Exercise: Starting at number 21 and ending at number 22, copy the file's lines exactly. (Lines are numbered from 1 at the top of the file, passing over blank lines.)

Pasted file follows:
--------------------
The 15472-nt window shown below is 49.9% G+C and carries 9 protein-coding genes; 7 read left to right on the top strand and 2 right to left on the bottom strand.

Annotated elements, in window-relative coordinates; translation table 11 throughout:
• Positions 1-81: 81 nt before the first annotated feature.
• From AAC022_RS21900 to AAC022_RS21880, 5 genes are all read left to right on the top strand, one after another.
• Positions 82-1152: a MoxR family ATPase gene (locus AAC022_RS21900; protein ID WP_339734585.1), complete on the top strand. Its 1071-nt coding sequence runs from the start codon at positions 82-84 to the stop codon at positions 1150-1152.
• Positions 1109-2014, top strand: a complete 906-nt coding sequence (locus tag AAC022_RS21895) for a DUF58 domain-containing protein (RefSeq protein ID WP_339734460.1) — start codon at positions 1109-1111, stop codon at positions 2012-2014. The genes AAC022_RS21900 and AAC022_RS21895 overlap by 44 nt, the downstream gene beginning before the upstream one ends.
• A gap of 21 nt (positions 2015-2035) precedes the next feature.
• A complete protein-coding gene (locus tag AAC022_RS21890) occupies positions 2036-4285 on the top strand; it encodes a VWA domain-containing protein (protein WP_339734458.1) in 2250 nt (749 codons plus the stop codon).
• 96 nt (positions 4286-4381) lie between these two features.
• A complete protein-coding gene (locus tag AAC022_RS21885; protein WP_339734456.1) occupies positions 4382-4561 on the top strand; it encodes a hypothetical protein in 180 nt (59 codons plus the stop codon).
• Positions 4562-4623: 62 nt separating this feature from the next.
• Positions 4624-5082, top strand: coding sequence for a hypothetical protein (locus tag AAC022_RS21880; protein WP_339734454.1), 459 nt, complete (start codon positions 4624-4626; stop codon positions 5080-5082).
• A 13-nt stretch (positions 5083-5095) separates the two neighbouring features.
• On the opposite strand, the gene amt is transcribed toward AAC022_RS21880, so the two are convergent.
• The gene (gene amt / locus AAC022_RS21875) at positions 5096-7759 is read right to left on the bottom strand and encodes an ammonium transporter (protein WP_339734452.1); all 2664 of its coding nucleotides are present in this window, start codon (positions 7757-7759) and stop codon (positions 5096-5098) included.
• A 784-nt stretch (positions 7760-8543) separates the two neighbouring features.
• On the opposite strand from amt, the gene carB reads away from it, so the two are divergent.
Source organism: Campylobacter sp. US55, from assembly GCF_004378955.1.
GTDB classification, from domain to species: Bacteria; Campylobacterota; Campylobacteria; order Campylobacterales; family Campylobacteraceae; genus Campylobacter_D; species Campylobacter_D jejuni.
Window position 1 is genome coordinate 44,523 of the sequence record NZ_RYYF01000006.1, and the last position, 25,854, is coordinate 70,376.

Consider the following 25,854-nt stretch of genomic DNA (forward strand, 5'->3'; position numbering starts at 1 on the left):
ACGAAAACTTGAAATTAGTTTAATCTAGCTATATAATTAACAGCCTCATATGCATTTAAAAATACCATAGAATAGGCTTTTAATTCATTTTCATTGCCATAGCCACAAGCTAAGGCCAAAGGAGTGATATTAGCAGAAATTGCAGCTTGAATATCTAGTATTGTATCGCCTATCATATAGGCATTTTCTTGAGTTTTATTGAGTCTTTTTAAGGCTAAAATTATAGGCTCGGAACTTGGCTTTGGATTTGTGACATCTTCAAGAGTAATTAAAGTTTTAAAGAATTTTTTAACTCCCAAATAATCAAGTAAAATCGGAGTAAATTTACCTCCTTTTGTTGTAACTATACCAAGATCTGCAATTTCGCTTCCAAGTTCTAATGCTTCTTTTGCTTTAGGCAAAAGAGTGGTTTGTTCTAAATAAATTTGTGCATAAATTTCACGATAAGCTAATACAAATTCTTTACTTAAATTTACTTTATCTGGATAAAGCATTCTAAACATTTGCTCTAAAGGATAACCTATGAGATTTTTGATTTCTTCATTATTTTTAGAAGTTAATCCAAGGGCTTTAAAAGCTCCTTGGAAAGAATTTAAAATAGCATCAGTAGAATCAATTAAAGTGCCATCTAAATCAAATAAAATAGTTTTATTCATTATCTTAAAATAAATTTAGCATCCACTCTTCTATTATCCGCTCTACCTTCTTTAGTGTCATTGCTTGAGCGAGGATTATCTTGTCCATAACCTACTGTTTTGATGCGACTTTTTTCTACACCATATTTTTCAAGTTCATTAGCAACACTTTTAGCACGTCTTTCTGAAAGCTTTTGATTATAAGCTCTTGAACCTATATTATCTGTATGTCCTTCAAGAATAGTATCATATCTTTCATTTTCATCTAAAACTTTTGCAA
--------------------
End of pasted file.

Consider the following 25,854-nt stretch of genomic DNA (forward strand, 5'->3'; position numbering starts at 1 on the left):
ACGAAAACTTGAAATTAGTTTAATCTAGCTATATAATTAACAGCCTCATATGCATTTAAAAATACCATAGAATAGGCTTTTAATTCATTTTCATTGCCATAGCCACAAGCTAAGGCCAAAGGAGTGATATTAGCAGAAATTGCAGCTTGAATATCTAGTATTGTATCGCCTATCATATAGGCATTTTCTTGAGTTTTATTGAGTCTTTTTAAGGCTAAAATTATAGGCTCGGAACTTGGCTTTGGATTTGTGACATCTTCAAGAGTAATTAAAGTTTTAAAGAATTTTTTAACTCCCAAATAATCAAGTAAAATCGGAGTAAATTTACCTCCTTTTGTTGTAACTATACCAAGATCTGCAATTTCGCTTCCAAGTTCTAATGCTTCTTTTGCTTTAGGCAAAAGAGTGGTTTGTTCTAAATAAATTTGTGCATAAATTTCACGATAAGCTAATACAAATTCTTTACTTAAATTTACTTTATCTGGATAAAGCATTCTAAACATTTGCTCTAAAGGATAACCTATGAGATTTTTGATTTCTTCATTATTTTTAGAAGTTAATCCAAGGGCTTTAAAAGCTCCTTGGAAAGAATTTAAAATAGCATCAGTAGAATCAATTAAAGTGCCATCTAAATCAAATAAAATAGTTTTATTCATTATCTTAAAATAAATTTAGCATCCACTCTTCTATTATCCGCTCTACCTTCTTTAGTGTCATTGCTTGAGCGAGGATTATCTTGTCCATAACCTACTGTTTTGATGCGACTTTTTTCTACACCATATTTTTCAAGTTCATTAGCAACACTTTTAGCACGTCTTTCTGAAAGCTTTTGATTATAAGCTCTTGAACCTATATTATCTGTATGTCCTTCAAGAATAGTATCATATCTTTCATTTTCATCTAAAACTTTTGCAA